Patrick’s Day Shirt – If I’m Drunk It’s Their Fault shirt, hoodie, tank top
- 5.3 oz., pre-shrunk 100% cotton
- Ash is 99/1 cotton/polyester
- Double-needle stitched neckline, bottom hem and sleeves
- Seven-eighths inch seamless collar
- Shoulder-to-shoulder taping
St Patrick is one of the patron saints of Ireland. He is said to have died on March 17 in or around the year 493. He grew up in Roman Britain, but was captured by Irish raiders and taken to Ireland as a slave when he was a young adult. After some years he returned to his family and entered the church, like his father and grandfather before him. He later returned to Ireland as a missionary and worked in the north and west of the country. According to popular legend, St Patrick rid Ireland of snakes. However, it is thought that there have been no snakes in Ireland since the last ice age. The “snakes” that St Patrick banished from Ireland, may refer to the druids or pagan worshipers of snake or serpent gods. He is said to be buried under Down Cathedral in Downpatrick, Ireland. Ireland’s other patron saints are St Brigid and St Columba.
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Patrick’s Day Shirt – If I’m Drunk It’s Their Fault sweater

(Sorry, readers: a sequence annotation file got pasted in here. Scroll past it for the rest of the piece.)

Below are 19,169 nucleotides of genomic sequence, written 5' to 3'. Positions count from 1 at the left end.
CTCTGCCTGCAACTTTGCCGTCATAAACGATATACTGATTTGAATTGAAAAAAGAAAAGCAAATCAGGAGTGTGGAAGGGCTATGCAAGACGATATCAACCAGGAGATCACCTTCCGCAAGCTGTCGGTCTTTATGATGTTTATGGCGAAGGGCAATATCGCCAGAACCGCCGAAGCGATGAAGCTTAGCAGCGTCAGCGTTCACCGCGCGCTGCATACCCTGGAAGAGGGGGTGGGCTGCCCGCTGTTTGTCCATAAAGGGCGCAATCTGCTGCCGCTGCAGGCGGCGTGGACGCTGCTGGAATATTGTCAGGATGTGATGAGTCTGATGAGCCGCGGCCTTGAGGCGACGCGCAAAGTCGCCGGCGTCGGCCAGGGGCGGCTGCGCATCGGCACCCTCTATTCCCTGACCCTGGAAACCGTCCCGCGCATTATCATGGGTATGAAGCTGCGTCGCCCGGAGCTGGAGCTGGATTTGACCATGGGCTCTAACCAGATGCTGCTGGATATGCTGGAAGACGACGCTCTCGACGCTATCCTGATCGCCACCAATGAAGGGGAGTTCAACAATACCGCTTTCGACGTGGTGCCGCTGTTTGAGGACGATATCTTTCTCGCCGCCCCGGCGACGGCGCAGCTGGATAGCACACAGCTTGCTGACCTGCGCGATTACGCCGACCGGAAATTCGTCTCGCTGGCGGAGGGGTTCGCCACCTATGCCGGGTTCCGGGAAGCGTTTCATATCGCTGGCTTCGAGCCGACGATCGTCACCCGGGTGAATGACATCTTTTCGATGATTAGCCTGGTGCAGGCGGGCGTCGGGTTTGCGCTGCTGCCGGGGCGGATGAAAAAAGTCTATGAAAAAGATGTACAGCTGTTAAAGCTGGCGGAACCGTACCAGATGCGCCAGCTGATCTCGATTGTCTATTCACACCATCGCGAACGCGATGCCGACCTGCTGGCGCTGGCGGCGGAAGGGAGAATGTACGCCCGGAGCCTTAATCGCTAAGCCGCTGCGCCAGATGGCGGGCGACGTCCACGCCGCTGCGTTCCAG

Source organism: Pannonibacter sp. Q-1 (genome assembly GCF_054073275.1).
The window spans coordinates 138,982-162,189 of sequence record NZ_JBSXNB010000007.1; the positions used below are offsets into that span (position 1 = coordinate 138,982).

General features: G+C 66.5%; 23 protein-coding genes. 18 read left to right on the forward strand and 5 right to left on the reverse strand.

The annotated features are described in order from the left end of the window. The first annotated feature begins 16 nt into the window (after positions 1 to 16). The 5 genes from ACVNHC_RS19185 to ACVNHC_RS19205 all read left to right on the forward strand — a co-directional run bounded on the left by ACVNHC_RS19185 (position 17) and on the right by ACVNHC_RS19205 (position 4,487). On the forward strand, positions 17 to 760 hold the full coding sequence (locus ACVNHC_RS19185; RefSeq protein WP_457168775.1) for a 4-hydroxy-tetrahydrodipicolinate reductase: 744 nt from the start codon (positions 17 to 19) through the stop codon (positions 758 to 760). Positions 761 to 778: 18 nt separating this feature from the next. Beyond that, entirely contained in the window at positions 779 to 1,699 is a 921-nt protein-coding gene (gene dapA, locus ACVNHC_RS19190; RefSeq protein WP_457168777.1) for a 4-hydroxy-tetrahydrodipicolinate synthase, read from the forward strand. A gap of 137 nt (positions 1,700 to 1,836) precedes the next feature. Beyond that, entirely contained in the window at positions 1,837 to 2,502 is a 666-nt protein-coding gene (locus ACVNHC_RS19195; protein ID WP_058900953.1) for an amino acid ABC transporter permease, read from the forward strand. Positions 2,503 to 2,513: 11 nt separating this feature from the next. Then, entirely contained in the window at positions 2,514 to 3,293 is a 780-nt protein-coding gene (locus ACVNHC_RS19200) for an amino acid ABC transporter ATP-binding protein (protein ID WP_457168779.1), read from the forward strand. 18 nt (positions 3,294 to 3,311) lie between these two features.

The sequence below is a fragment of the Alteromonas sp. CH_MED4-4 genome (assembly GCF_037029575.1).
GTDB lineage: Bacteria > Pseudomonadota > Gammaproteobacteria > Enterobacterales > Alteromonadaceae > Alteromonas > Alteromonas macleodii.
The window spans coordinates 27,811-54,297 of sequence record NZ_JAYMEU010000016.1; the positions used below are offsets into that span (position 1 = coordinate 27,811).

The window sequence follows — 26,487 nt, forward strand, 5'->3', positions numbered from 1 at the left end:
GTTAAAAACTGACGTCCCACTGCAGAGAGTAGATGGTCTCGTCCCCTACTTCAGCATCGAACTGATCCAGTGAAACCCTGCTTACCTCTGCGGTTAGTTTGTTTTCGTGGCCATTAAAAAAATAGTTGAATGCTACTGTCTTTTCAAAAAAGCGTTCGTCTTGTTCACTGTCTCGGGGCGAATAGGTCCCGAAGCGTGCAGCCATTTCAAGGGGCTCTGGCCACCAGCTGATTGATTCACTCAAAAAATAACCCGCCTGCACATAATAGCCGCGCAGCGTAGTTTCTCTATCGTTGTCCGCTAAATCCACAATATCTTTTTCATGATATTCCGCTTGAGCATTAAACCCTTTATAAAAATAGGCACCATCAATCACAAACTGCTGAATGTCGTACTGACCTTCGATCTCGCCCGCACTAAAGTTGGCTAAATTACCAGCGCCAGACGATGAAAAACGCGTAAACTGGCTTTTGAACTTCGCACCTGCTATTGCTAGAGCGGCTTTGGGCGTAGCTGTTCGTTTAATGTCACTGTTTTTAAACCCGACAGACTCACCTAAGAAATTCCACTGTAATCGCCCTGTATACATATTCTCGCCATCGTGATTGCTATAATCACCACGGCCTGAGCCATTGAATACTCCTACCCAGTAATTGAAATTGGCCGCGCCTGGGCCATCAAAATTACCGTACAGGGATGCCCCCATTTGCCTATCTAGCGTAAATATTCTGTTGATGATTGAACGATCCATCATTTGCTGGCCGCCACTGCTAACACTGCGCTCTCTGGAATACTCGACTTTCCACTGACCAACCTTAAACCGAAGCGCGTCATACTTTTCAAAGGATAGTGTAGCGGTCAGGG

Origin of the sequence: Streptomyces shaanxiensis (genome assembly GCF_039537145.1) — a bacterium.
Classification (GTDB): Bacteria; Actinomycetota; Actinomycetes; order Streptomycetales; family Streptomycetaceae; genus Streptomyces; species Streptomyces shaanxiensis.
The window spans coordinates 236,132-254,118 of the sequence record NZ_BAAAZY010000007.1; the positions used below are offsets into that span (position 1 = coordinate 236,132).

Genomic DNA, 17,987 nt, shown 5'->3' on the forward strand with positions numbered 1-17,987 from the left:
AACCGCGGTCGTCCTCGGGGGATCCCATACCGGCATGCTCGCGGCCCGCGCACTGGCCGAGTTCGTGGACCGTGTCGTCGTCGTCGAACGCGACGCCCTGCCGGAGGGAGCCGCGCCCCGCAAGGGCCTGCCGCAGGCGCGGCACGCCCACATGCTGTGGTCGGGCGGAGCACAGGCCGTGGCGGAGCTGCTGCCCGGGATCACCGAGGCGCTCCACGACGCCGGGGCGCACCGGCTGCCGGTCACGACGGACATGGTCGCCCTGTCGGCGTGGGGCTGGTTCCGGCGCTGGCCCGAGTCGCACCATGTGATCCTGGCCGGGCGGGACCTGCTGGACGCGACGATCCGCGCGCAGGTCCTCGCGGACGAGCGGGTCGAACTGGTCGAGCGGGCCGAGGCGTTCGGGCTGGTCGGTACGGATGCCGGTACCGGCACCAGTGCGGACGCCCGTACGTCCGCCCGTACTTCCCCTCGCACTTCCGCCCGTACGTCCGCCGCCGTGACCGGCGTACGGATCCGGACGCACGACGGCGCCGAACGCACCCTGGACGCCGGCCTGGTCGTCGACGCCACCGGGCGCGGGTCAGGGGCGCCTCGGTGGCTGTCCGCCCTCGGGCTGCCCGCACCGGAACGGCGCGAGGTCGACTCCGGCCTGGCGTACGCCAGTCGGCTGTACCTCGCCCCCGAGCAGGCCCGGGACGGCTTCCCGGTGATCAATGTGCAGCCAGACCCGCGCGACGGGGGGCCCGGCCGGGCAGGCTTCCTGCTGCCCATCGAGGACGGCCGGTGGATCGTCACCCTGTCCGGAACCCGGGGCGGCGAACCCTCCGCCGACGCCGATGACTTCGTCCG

This Patrick’s Day Shirt – If I’m Drunk It’s Their Fault shirt is a perfect shirt that you should have. Patrick was born in Britain of a Romanized family. At age 16 he was torn by Irish raiders from the villa of his father, Calpurnius, a deacon and minor local official, and carried into slavery in Ireland. He spent six bleak years there as a herdsman, during which he turned with fervour to his faith. Upon dreaming that the ship in which he was to escape was ready, he fled his master and found passage to Britain. There he came near to starvation and suffered a second brief captivity before he was reunited with his family. Thereafter, he may have paid a short visit to the Continent. The best known passage in the Confessio tells of a dream, after his return to Britain, in which one Victoricus delivered him a letter headed “The Voice of the Irish.” As he read it, he seemed to hear a certain company of Irish beseeching him to walk once more among them. “Deeply moved,” he says, “I could read no more.” Nevertheless, because of the shortcomings of his education, he was reluctant for a long time to respond to the call. Even on the eve of reembarkation for Ireland he was beset by doubts of his fitness for the task. Once in the field, however, his hesitations vanished. Utterly confident in the Lord, he journeyed far and wide, baptizing and confirming with untiring zeal. In diplomatic fashion he brought gifts to a kinglet here and a lawgiver there but accepted none from any. On at least one occasion, he was cast into chains. On another, he addressed with lyrical pathos a last farewell to his converts who had been slain or kidnapped by the soldiers of Coroticus.